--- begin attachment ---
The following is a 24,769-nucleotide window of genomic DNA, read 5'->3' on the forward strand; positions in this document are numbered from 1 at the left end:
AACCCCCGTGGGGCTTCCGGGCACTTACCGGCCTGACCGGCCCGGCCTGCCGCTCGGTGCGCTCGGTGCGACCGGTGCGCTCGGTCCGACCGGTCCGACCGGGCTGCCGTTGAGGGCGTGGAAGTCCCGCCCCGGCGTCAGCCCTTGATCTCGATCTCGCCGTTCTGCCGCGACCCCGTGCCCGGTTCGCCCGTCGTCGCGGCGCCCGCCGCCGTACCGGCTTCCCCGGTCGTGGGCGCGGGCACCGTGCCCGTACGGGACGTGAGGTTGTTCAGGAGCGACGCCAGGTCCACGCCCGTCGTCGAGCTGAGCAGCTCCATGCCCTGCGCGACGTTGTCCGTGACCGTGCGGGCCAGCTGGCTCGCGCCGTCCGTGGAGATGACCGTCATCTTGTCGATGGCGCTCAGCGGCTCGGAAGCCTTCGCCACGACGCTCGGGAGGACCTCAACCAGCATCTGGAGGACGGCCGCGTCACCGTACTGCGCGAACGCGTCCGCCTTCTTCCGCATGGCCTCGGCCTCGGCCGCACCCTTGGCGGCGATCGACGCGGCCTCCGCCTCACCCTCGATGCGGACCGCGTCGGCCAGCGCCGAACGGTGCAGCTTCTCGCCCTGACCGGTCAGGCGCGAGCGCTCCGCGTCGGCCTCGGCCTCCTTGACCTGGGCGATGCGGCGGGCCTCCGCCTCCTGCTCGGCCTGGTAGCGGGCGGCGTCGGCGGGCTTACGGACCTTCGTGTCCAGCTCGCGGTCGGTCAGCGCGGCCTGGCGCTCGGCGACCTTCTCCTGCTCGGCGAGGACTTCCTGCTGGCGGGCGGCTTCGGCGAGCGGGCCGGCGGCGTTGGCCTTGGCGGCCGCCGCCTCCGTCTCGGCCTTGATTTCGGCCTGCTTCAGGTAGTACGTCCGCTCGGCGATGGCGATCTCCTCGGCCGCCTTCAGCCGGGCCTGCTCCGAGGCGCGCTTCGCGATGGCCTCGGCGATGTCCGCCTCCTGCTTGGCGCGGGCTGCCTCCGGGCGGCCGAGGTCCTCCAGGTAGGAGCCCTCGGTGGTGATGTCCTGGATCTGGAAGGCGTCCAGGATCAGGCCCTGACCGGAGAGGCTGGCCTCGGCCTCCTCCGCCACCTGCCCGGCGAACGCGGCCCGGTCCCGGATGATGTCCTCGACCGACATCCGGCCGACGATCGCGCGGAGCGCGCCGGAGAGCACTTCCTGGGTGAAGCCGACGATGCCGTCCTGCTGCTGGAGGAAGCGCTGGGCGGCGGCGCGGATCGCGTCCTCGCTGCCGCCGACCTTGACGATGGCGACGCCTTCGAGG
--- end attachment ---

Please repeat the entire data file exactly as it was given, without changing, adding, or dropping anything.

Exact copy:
The following is a 24,769-nucleotide window of genomic DNA, read 5'->3' on the forward strand; positions in this document are numbered from 1 at the left end:
AACCCCCGTGGGGCTTCCGGGCACTTACCGGCCTGACCGGCCCGGCCTGCCGCTCGGTGCGCTCGGTGCGACCGGTGCGCTCGGTCCGACCGGTCCGACCGGGCTGCCGTTGAGGGCGTGGAAGTCCCGCCCCGGCGTCAGCCCTTGATCTCGATCTCGCCGTTCTGCCGCGACCCCGTGCCCGGTTCGCCCGTCGTCGCGGCGCCCGCCGCCGTACCGGCTTCCCCGGTCGTGGGCGCGGGCACCGTGCCCGTACGGGACGTGAGGTTGTTCAGGAGCGACGCCAGGTCCACGCCCGTCGTCGAGCTGAGCAGCTCCATGCCCTGCGCGACGTTGTCCGTGACCGTGCGGGCCAGCTGGCTCGCGCCGTCCGTGGAGATGACCGTCATCTTGTCGATGGCGCTCAGCGGCTCGGAAGCCTTCGCCACGACGCTCGGGAGGACCTCAACCAGCATCTGGAGGACGGCCGCGTCACCGTACTGCGCGAACGCGTCCGCCTTCTTCCGCATGGCCTCGGCCTCGGCCGCACCCTTGGCGGCGATCGACGCGGCCTCCGCCTCACCCTCGATGCGGACCGCGTCGGCCAGCGCCGAACGGTGCAGCTTCTCGCCCTGACCGGTCAGGCGCGAGCGCTCCGCGTCGGCCTCGGCCTCCTTGACCTGGGCGATGCGGCGGGCCTCCGCCTCCTGCTCGGCCTGGTAGCGGGCGGCGTCGGCGGGCTTACGGACCTTCGTGTCCAGCTCGCGGTCGGTCAGCGCGGCCTGGCGCTCGGCGACCTTCTCCTGCTCGGCGAGGACTTCCTGCTGGCGGGCGGCTTCGGCGAGCGGGCCGGCGGCGTTGGCCTTGGCGGCCGCCGCCTCCGTCTCGGCCTTGATTTCGGCCTGCTTCAGGTAGTACGTCCGCTCGGCGATGGCGATCTCCTCGGCCGCCTTCAGCCGGGCCTGCTCCGAGGCGCGCTTCGCGATGGCCTCGGCGATGTCCGCCTCCTGCTTGGCGCGGGCTGCCTCCGGGCGGCCGAGGTCCTCCAGGTAGGAGCCCTCGGTGGTGATGTCCTGGATCTGGAAGGCGTCCAGGATCAGGCCCTGACCGGAGAGGCTGGCCTCGGCCTCCTCCGCCACCTGCCCGGCGAACGCGGCCCGGTCCCGGATGATGTCCTCGACCGACATCCGGCCGACGATCGCGCGGAGCGCGCCGGAGAGCACTTCCTGGGTGAAGCCGACGATGCCGTCCTGCTGCTGGAGGAAGCGCTGGGCGGCGGCGCGGATCGCGTCCTCGCTGCCGCCGACCTTGACGATGGCGACGCCTTCGAGG